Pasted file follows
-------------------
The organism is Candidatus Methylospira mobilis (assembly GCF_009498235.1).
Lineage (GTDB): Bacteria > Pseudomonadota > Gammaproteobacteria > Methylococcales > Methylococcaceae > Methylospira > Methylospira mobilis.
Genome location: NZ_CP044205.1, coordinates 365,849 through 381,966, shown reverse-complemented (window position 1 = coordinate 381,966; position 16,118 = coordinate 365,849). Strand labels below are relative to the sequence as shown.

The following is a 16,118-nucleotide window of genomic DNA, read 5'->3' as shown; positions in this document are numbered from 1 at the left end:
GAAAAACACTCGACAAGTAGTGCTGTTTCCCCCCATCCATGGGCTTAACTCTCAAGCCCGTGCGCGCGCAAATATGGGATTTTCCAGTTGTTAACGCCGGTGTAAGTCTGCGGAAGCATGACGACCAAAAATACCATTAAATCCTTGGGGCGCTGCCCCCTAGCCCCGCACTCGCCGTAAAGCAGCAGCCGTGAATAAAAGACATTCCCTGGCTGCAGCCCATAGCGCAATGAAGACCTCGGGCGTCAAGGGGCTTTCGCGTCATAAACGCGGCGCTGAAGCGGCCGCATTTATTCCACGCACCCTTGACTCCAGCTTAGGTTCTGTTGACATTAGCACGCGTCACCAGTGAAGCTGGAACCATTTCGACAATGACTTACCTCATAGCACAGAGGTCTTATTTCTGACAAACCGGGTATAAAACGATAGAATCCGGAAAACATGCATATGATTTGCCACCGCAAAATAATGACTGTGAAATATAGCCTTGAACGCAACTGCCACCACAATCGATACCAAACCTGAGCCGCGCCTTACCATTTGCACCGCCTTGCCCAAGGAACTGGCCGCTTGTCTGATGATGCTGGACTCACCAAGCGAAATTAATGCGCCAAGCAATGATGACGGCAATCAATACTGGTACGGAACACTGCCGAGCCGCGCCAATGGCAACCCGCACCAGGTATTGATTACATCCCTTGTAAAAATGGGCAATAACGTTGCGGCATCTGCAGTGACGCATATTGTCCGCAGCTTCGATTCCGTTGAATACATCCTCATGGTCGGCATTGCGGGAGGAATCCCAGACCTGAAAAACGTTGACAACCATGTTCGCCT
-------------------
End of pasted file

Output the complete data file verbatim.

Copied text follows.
The organism is Candidatus Methylospira mobilis (assembly GCF_009498235.1).
Lineage (GTDB): Bacteria > Pseudomonadota > Gammaproteobacteria > Methylococcales > Methylococcaceae > Methylospira > Methylospira mobilis.
Genome location: NZ_CP044205.1, coordinates 365,849 through 381,966, shown reverse-complemented (window position 1 = coordinate 381,966; position 16,118 = coordinate 365,849). Strand labels below are relative to the sequence as shown.

The following is a 16,118-nucleotide window of genomic DNA, read 5'->3' as shown; positions in this document are numbered from 1 at the left end:
GAAAAACACTCGACAAGTAGTGCTGTTTCCCCCCATCCATGGGCTTAACTCTCAAGCCCGTGCGCGCGCAAATATGGGATTTTCCAGTTGTTAACGCCGGTGTAAGTCTGCGGAAGCATGACGACCAAAAATACCATTAAATCCTTGGGGCGCTGCCCCCTAGCCCCGCACTCGCCGTAAAGCAGCAGCCGTGAATAAAAGACATTCCCTGGCTGCAGCCCATAGCGCAATGAAGACCTCGGGCGTCAAGGGGCTTTCGCGTCATAAACGCGGCGCTGAAGCGGCCGCATTTATTCCACGCACCCTTGACTCCAGCTTAGGTTCTGTTGACATTAGCACGCGTCACCAGTGAAGCTGGAACCATTTCGACAATGACTTACCTCATAGCACAGAGGTCTTATTTCTGACAAACCGGGTATAAAACGATAGAATCCGGAAAACATGCATATGATTTGCCACCGCAAAATAATGACTGTGAAATATAGCCTTGAACGCAACTGCCACCACAATCGATACCAAACCTGAGCCGCGCCTTACCATTTGCACCGCCTTGCCCAAGGAACTGGCCGCTTGTCTGATGATGCTGGACTCACCAAGCGAAATTAATGCGCCAAGCAATGATGACGGCAATCAATACTGGTACGGAACACTGCCGAGCCGCGCCAATGGCAACCCGCACCAGGTATTGATTACATCCCTTGTAAAAATGGGCAATAACGTTGCGGCATCTGCAGTGACGCATATTGTCCGCAGCTTCGATTCCGTTGAATACATCCTCATGGTCGGCATTGCGGGAGGAATCCCAGACCTGAAAAACGTTGACAACCATGTTCGCCT